Moisturising prevents the skin’s natural exfoliation by smoothing the skin cells and stopping them from sloughing off.  So by stopping moisturising, this actually stimulates cell turnover and encourages natural desquamation (that’s the shedding of the outer layers of the skin). This improves skin function and exposes the tightly packed plump fresh cells to effectively reflect light and leave the skin glowing.

Another peril of moisturisers is that when the skin becomes dehydrated, it often over-produces oil. Then, because the skin is sluggish and there is a build up of dead skin cells, it prevents the flow of this increased oil production leading to blackheads, whiteheads and possibly even acne. Waking up the skin’s natural moisturising processes helps to balance oil production, which prevents skin congestion and acne. 

What if your skin really is dry?

Only ‘true dry skin’ is in need of moisture supplementation, which accounts for just 10-15% of the population. This will either be people born with this skin type who are likely to suffer from eczema or dermatitis, or women post-menopause. 

The symptoms for dry and dehydrated skin are very similar; however the cause is different. Dehydrated skin is lacking in water, whilst dry skin is lacking in lipids. While both can result in a feeling of tightness and flaking, those with truly dry skin will have been born with it and will be affected from head to toe. They are unlikely to have ever experienced breakouts, or an oily T-Zone, and tend to have very small, possibly invisible pores.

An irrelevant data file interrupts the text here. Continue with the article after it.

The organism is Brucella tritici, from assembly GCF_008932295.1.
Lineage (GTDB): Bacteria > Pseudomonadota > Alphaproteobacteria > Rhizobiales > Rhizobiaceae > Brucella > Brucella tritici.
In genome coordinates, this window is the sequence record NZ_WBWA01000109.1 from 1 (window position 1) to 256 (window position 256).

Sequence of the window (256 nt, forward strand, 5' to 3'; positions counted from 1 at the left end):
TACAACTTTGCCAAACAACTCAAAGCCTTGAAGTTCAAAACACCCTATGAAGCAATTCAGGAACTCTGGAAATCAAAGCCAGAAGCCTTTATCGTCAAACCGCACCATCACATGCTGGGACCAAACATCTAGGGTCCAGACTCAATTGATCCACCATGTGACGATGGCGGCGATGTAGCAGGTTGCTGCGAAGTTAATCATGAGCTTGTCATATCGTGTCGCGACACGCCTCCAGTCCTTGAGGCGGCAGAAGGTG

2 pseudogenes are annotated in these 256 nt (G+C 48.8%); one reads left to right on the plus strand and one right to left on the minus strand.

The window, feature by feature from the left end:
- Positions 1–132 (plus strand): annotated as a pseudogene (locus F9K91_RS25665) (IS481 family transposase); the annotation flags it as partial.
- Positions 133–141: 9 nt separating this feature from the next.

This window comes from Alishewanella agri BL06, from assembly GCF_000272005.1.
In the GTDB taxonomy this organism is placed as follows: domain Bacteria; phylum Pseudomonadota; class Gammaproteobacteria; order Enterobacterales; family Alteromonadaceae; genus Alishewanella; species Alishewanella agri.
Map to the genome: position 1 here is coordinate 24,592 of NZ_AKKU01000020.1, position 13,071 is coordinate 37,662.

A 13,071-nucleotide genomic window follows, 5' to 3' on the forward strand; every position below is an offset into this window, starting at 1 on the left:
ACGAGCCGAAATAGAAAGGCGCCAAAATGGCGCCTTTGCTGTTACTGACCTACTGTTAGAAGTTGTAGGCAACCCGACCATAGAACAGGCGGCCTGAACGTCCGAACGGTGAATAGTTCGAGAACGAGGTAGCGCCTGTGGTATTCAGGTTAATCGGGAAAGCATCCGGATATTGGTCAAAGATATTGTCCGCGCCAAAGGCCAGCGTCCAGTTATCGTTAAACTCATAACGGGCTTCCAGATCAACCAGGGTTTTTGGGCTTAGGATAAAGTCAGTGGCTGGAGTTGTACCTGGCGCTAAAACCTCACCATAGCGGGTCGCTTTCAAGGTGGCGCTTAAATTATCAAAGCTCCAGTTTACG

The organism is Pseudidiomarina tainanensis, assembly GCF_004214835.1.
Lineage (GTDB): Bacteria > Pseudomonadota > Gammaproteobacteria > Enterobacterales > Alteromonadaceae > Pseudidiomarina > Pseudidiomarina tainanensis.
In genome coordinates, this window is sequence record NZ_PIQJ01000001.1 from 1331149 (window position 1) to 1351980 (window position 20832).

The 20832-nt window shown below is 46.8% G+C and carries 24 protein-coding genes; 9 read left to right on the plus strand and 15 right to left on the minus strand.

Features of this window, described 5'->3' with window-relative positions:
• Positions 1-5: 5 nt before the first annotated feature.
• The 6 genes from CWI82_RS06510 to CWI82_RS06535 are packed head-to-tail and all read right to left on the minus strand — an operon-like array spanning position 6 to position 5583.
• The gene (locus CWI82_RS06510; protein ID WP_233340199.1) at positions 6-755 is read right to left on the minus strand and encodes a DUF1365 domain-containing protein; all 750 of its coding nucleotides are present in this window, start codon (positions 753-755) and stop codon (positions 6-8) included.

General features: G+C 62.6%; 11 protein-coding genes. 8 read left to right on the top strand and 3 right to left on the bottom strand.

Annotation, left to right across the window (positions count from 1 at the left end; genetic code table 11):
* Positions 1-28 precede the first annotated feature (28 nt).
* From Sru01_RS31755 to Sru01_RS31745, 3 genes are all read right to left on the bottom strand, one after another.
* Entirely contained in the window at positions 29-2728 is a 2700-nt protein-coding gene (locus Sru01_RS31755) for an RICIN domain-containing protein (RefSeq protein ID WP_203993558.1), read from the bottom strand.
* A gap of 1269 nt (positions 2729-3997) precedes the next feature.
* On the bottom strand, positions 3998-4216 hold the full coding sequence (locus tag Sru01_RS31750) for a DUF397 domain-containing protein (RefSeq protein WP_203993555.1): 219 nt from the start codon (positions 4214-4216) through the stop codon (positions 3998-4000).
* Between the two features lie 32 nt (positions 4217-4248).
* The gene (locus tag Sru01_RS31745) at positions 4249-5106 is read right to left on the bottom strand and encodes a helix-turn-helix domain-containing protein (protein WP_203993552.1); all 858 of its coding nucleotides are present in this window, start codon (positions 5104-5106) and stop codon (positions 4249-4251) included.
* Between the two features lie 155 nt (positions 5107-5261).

Dehydrated skin needs hydration and this shouldn’t be confused with moisturisation. You need to look for products that draw or put water back into the skin, such as hyaluronic acid, glycerin, urea or light, water-based products. These formulas will provide the hydration needed without interfering with the skin’s natural moisturising  processes.  

So how do I go about weaning off the moisturiser?

I believe in going cold turkey, but to make the process easier, I encourage the use of specific serums. By going cold turkey, you will get a much quicker result. Your skin will feel a little tight and dry for a couple of weeks, but it will feel the panic and start filling up its water reservoirs and  hydration will continue to improve for up to two skin cycles (12 weeks). After this point, you will see and feel a visible difference. 

If you are unsure if you have a ‘true’ dry skin there is no harm in attempting to wake up the natural moisturising processes by stopping the use of moisturiser. If after 12 weeks your skin is still very dry, then you know you are more likely to have a true dry skin type.